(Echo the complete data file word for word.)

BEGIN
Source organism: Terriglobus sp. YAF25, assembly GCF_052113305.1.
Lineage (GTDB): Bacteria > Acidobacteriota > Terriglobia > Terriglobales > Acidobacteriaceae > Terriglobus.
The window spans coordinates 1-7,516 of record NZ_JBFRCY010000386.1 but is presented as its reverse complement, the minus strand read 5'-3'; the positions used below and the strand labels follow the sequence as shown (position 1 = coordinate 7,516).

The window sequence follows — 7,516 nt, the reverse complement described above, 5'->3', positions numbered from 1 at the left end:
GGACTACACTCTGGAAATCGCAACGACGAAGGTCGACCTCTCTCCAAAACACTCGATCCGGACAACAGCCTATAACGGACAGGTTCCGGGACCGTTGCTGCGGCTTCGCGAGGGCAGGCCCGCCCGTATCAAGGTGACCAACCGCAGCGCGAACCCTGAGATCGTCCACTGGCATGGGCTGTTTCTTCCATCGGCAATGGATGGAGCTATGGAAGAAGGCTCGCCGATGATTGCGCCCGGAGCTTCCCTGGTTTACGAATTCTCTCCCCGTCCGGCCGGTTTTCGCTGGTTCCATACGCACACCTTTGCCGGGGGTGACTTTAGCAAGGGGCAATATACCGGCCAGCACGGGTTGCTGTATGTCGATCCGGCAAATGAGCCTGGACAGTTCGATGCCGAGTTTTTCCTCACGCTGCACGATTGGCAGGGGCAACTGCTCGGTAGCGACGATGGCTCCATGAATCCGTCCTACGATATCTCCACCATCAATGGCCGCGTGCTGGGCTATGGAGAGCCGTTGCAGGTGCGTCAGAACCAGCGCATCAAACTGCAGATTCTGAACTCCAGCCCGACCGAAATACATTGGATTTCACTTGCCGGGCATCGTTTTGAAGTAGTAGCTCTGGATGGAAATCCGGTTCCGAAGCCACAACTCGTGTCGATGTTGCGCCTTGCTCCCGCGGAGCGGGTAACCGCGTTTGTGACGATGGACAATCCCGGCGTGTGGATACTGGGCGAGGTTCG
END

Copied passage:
Source organism: Terriglobus sp. YAF25, assembly GCF_052113305.1.
Lineage (GTDB): Bacteria > Acidobacteriota > Terriglobia > Terriglobales > Acidobacteriaceae > Terriglobus.
The window spans coordinates 1-7,516 of record NZ_JBFRCY010000386.1 but is presented as its reverse complement, the minus strand read 5'-3'; the positions used below and the strand labels follow the sequence as shown (position 1 = coordinate 7,516).

The window sequence follows — 7,516 nt, the reverse complement described above, 5'->3', positions numbered from 1 at the left end:
GGACTACACTCTGGAAATCGCAACGACGAAGGTCGACCTCTCTCCAAAACACTCGATCCGGACAACAGCCTATAACGGACAGGTTCCGGGACCGTTGCTGCGGCTTCGCGAGGGCAGGCCCGCCCGTATCAAGGTGACCAACCGCAGCGCGAACCCTGAGATCGTCCACTGGCATGGGCTGTTTCTTCCATCGGCAATGGATGGAGCTATGGAAGAAGGCTCGCCGATGATTGCGCCCGGAGCTTCCCTGGTTTACGAATTCTCTCCCCGTCCGGCCGGTTTTCGCTGGTTCCATACGCACACCTTTGCCGGGGGTGACTTTAGCAAGGGGCAATATACCGGCCAGCACGGGTTGCTGTATGTCGATCCGGCAAATGAGCCTGGACAGTTCGATGCCGAGTTTTTCCTCACGCTGCACGATTGGCAGGGGCAACTGCTCGGTAGCGACGATGGCTCCATGAATCCGTCCTACGATATCTCCACCATCAATGGCCGCGTGCTGGGCTATGGAGAGCCGTTGCAGGTGCGTCAGAACCAGCGCATCAAACTGCAGATTCTGAACTCCAGCCCGACCGAAATACATTGGATTTCACTTGCCGGGCATCGTTTTGAAGTAGTAGCTCTGGATGGAAATCCGGTTCCGAAGCCACAACTCGTGTCGATGTTGCGCCTTGCTCCCGCGGAGCGGGTAACCGCGTTTGTGACGATGGACAATCCCGGCGTGTGGATACTGGGCGAGGTTCG